FIG. 1 shows in block diagram form, a configuration for a communication switching system designed to provide blocked call notification to an inbound subscriber. In FIG. 1 a Customer Premises Equipment (CPE) 101 is shown connected to a network 102 via PRI ISDN circuits 103. The CPE 101 is comprised of a PBX 104 and a Channel Service Unit 105. PBX 104 is a telecommunication switching system which interconnects station sets at the premises, such as sets 120 and 121, and allows them to communicate between themselves and with other non-premises telephone sets via the digital circuits 103 to the switched telephone network 102. The central nerve of the digital PBX 104 is a communication processor 1040 which receives signaling messages from the D channel 1041 off Channel Service Unit (CSU) 105 and processes those signaling messages to direct incoming calls to particular idle telephone sets. CSU 105 terminates the digital circuits 103 at the subscriber's location and performs certain line conditioning functions and bipolar violation correction.
Another important component of digital PBX 104 is a high-speed digital multiplexed interface 1043 that allows communications between the PBX 104 and the network 102 carried over digital circuits 1043 comprised of 23 bearer (B) channels 1040-1 to 1040-n and one data (D) channel 1041. The bearer channels 1040-1 to 1040-N also called "communications channels" carry user-information to PBX 104 while the data channel, also called "signaling channel", carries signaling information such as call set up information to PBX 104. The digital multiplexed interface 1043 conforms to PRI ISDN standards adopted by international standard bodies, such as the International Telecommunications Union Telecommunications Standardization Sector, better known by its acronym "ITU-T". Digital circuits 103 also conform to the PRI ISDN standard. One of the key attributes of the PRI ISDN standard is the support for twenty-four 64 Kbps channels over a standard DS-1 facility. Of particular importance is the portion of the standard requiring the use of twenty-three of those channels to carry voice or data information (communications or bearer or B channels 1030-1 to 1030-n) and one common channel (data channel or D channel 1032) to exclusively carry signaling information for the other twenty-three channels. The ITU-T standard also allows the D channel 1031 to carry signaling information for more than the 23 channels in more than one DS-1 facility. The signaling channel 1031 can be used, for instance, to carry user information (ANI, calling party name) and terminating supervisory signals, thereby, allowing additional flexibility in call SETUP and termination procedures. Further information regarding ISDN standards in general, and PRI interface in particular, can be found in AT&T Technical Journal, Vol. 65, No. 6, Issue 1, pp. 1-55 January/February 1986. The PBX 104 may be implemented using for example, the AT&T Definity® digital PBX.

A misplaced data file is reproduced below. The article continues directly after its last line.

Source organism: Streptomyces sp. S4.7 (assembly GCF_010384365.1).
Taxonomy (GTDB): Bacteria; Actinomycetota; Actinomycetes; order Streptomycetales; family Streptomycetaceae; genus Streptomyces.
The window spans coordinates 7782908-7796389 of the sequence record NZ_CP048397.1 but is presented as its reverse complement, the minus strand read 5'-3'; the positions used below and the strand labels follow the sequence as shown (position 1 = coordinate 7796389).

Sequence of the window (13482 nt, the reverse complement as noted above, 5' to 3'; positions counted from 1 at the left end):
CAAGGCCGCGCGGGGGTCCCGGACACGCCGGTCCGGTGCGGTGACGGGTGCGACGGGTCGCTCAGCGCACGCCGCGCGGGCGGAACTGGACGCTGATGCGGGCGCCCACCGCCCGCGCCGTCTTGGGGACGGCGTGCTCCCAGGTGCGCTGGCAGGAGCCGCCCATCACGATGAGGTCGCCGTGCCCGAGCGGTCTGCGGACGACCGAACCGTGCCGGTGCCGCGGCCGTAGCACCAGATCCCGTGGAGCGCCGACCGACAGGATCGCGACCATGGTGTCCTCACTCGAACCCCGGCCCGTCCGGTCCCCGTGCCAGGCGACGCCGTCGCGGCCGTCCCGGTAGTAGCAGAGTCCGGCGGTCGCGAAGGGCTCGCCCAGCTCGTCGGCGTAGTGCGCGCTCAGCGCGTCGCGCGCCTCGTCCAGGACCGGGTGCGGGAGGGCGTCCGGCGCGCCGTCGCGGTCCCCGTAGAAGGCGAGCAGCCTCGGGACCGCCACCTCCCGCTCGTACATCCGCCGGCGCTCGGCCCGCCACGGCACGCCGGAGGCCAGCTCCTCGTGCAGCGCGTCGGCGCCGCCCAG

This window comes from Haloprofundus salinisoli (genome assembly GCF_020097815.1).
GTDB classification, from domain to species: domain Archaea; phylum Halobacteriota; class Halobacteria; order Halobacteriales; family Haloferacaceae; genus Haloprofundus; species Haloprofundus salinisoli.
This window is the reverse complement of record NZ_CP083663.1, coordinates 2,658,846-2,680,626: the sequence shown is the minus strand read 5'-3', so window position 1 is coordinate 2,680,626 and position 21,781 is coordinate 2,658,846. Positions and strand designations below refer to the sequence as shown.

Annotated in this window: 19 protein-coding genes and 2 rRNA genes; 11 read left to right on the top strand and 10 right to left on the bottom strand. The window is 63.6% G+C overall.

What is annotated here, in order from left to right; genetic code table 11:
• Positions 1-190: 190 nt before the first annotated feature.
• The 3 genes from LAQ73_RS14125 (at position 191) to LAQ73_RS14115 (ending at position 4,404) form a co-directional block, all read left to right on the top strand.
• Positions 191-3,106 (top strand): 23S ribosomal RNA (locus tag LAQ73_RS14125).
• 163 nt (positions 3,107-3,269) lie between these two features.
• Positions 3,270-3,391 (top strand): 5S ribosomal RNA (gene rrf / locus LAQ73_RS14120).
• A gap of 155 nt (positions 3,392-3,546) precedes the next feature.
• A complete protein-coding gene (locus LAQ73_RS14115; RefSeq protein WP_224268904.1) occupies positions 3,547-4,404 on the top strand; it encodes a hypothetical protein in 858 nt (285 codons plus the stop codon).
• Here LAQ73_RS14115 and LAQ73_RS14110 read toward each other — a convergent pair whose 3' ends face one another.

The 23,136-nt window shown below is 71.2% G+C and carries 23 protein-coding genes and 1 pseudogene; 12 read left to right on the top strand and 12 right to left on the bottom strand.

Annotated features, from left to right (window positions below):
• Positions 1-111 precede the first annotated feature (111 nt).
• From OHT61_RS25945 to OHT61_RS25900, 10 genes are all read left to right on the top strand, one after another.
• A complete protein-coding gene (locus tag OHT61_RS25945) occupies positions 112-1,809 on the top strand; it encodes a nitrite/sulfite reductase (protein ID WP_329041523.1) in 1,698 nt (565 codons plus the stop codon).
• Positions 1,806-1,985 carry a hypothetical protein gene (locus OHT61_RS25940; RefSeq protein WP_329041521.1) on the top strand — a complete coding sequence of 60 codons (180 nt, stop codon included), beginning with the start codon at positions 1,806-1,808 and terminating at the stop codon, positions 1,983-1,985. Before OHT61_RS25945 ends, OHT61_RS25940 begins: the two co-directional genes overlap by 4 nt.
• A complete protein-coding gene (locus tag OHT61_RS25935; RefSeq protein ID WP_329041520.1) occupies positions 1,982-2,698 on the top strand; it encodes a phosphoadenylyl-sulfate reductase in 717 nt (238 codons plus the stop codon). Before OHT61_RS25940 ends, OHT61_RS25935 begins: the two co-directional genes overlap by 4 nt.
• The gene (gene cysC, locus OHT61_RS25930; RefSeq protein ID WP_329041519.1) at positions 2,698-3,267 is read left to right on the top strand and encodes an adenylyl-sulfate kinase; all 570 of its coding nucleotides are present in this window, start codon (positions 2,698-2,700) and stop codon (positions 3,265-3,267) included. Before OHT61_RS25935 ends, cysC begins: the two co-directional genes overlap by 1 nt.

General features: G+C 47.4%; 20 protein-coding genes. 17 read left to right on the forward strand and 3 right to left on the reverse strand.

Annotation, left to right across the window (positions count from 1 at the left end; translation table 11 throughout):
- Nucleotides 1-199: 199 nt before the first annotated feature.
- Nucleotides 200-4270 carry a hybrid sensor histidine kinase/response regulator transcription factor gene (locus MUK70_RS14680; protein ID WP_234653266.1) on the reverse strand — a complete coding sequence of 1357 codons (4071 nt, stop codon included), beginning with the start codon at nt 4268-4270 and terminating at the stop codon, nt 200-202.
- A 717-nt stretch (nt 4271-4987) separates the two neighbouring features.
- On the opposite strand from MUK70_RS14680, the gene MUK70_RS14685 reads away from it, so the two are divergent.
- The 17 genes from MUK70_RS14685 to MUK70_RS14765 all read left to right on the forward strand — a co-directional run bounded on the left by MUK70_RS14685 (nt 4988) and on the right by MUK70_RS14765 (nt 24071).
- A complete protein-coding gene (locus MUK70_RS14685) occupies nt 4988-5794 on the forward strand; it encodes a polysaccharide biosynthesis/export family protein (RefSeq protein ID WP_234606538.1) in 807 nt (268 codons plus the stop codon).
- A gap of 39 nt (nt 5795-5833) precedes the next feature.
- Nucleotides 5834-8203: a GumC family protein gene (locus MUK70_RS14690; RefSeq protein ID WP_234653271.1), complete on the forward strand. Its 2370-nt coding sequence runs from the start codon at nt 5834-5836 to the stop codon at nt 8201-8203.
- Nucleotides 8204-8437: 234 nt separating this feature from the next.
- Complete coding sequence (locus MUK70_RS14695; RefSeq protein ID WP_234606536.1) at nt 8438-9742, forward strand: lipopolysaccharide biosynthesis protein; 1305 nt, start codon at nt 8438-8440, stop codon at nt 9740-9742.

Also shown in FIG. 1 is a public switched telephone network 102 to which, telephone sets 111, 112 and 113 are connected. Public switched telephone network 102 may be a Local Exchange Carrier (LEC) network or an Interexchange Carrier (IXC) network. In the latter case, network 102 is connected to a LEC network which provides communications services to telephone sets 111, 112 and 113, which may be ISDN telephone sets. Public switched telephone network 102 is comprised of switching complexes 106, 109 and 110 that are interconnected via a) Intermachine trunks (IMT) 1110, 1111 and 1112, and b) a signaling network represented in FIG. 1 by STP 117 which is described in further detail below. In this example, the switching complex 106 is the terminating switching complex to which CPE 101 is connected. Switching complexes 106, 109 and 110 include communications switches, such as switch 107 in switching complex 106, that are processor-controlled, software-driven switching systems that operate as points of access and egress to network 102 for incoming and outgoing calls, respectively. Switching complexes 106, 109 and 110 exchange call handling messages via a data network called the Common Channel Signaling network. The latter is a packet switching network composed of a plurality of interconnected nodes called Signal Transfer Points (STP) that exchange call handling messages between switching complexes according to a specific protocol, such as CCS7. However, for the sake of simplicity, the signaling network is represented in FIG. 1 by a single Signal Transfer Point, namely STP 117. The features and functionality of an STP are described in the book "Engineering and Operations in the Bell System", Second Edition, published by AT&T Bell Laboratories, at pages 292 through 294.
Switch 107 is comprised of a processor 1078 which is a wired-logic processing unit arranged to provide path information to route a call over the network. In particular, processor 1074 performs the functions necessary to interface incoming data signals with time-slot interface ports in the switch. Processor 1078 also insures that all received DS-1 level signals are frequency-locked to the switch 107 network clock. Processor 1078 includes a memory 1077 which contains the stored programs for all the control, call handling and administrative maintenance functions for the switch 107. In addition, the memory 1077 also stores routing tables, such as the one shown in FIG. 2, to translate routing numbers to channel identification numbers and interface identification numbers.